China national security bill 'a death knell' for Hong Kong freedoms: Pompeo

Chinese plans to tighten legal control over Hong Kong represents “a death knell” for the former British colony’s relative independence from the mainland regime, according to Secretary of State Mike Pompeo.

“The decision to bypass Hong Kong’s well-established legislative processes and ignore the will of the people of Hong Kong would be a death knell for the high degree of autonomy Beijing promised for Hong Kong under the Sino-British Joint Declaration, a U.N.-filed agreement,” Pompeo said Friday.

Hong Kong has functioned as a capitalist society for decades, in keeping with the 1984 pact between the United Kingdom and China that paved the way for Hong Kong’s handover in 1997. China has been undermining the global trading center’s autonomy in recent years, according to U.S. officials and pro-democracy activists in Hong Kong, culminating in the unveiling this week of legislation that could allow Beijing to restrict dissent on the grounds that it threatens national security.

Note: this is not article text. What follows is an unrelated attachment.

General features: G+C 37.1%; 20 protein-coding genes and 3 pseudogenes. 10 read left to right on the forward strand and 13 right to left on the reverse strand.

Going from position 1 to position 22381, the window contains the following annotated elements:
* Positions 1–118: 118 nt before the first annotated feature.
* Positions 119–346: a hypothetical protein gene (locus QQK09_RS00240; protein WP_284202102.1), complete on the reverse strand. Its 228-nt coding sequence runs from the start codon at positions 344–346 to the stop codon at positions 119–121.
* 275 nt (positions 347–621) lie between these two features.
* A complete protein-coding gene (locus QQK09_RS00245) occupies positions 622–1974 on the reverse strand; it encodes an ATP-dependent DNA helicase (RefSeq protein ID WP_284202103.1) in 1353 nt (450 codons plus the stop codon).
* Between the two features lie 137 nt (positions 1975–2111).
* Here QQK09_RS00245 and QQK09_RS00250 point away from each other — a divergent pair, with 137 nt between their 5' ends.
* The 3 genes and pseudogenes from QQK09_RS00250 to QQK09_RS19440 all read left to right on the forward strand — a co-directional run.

“We can no longer allow acts like desecrating national flags or defacing of the national emblem in Hong Kong,” a mainland Chinese source told the South China Morning Post.

The national security legislation comes in the wake of a political crisis that gripped Hong Kong throughout 2020, as millions of protesters took to the streets in opposition to extradition legislation that would have enabled mainland authorities to take custody of Hong Kong residents based on flimsy evidence.

“The Basic Law states clearly that the authority to advance [national security] legislation rests with the executive and legislative branches of the Hong Kong government and not with Beijing,” Senate Foreign Relations Committee Chairman Jim Risch, an Idaho Republican, said Thursday evening. “The United States will stand resolute in its support of the Hong Kong people. These developments are of grave concern to the United States and could lead to a significant reassessment on U.S. policy towards Hong Kong.”